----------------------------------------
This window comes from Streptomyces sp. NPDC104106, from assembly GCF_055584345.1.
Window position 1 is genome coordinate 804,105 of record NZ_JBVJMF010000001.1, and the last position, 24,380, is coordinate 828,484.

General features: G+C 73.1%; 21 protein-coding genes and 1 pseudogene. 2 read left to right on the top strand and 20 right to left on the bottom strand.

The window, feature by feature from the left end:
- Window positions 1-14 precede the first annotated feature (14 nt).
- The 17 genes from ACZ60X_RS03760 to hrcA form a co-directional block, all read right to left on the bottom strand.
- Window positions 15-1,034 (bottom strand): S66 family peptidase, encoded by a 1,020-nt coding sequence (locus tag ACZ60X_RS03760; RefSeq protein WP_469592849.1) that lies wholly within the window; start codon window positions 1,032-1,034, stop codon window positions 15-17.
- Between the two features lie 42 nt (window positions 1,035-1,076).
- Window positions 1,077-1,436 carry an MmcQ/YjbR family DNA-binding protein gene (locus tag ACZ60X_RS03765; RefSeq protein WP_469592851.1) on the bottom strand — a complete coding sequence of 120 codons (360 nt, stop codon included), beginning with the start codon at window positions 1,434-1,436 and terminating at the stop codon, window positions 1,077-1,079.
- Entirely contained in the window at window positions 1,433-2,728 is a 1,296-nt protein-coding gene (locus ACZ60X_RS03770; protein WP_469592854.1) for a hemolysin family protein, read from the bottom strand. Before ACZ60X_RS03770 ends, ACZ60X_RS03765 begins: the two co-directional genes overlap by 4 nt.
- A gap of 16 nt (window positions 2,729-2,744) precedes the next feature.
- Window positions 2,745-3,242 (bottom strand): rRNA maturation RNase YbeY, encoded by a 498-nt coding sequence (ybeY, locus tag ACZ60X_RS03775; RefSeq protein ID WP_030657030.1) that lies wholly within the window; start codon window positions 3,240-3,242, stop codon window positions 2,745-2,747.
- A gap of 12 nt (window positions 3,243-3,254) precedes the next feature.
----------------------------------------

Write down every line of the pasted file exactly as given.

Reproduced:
This window comes from Streptomyces sp. NPDC104106, from assembly GCF_055584345.1.
Window position 1 is genome coordinate 804,105 of record NZ_JBVJMF010000001.1, and the last position, 24,380, is coordinate 828,484.

General features: G+C 73.1%; 21 protein-coding genes and 1 pseudogene. 2 read left to right on the top strand and 20 right to left on the bottom strand.

The window, feature by feature from the left end:
- Window positions 1-14 precede the first annotated feature (14 nt).
- The 17 genes from ACZ60X_RS03760 to hrcA form a co-directional block, all read right to left on the bottom strand.
- Window positions 15-1,034 (bottom strand): S66 family peptidase, encoded by a 1,020-nt coding sequence (locus tag ACZ60X_RS03760; RefSeq protein WP_469592849.1) that lies wholly within the window; start codon window positions 1,032-1,034, stop codon window positions 15-17.
- Between the two features lie 42 nt (window positions 1,035-1,076).
- Window positions 1,077-1,436 carry an MmcQ/YjbR family DNA-binding protein gene (locus tag ACZ60X_RS03765; RefSeq protein WP_469592851.1) on the bottom strand — a complete coding sequence of 120 codons (360 nt, stop codon included), beginning with the start codon at window positions 1,434-1,436 and terminating at the stop codon, window positions 1,077-1,079.
- Entirely contained in the window at window positions 1,433-2,728 is a 1,296-nt protein-coding gene (locus ACZ60X_RS03770; protein WP_469592854.1) for a hemolysin family protein, read from the bottom strand. Before ACZ60X_RS03770 ends, ACZ60X_RS03765 begins: the two co-directional genes overlap by 4 nt.
- A gap of 16 nt (window positions 2,729-2,744) precedes the next feature.
- Window positions 2,745-3,242 (bottom strand): rRNA maturation RNase YbeY, encoded by a 498-nt coding sequence (ybeY, locus tag ACZ60X_RS03775; RefSeq protein ID WP_030657030.1) that lies wholly within the window; start codon window positions 3,240-3,242, stop codon window positions 2,745-2,747.
- A gap of 12 nt (window positions 3,243-3,254) precedes the next feature.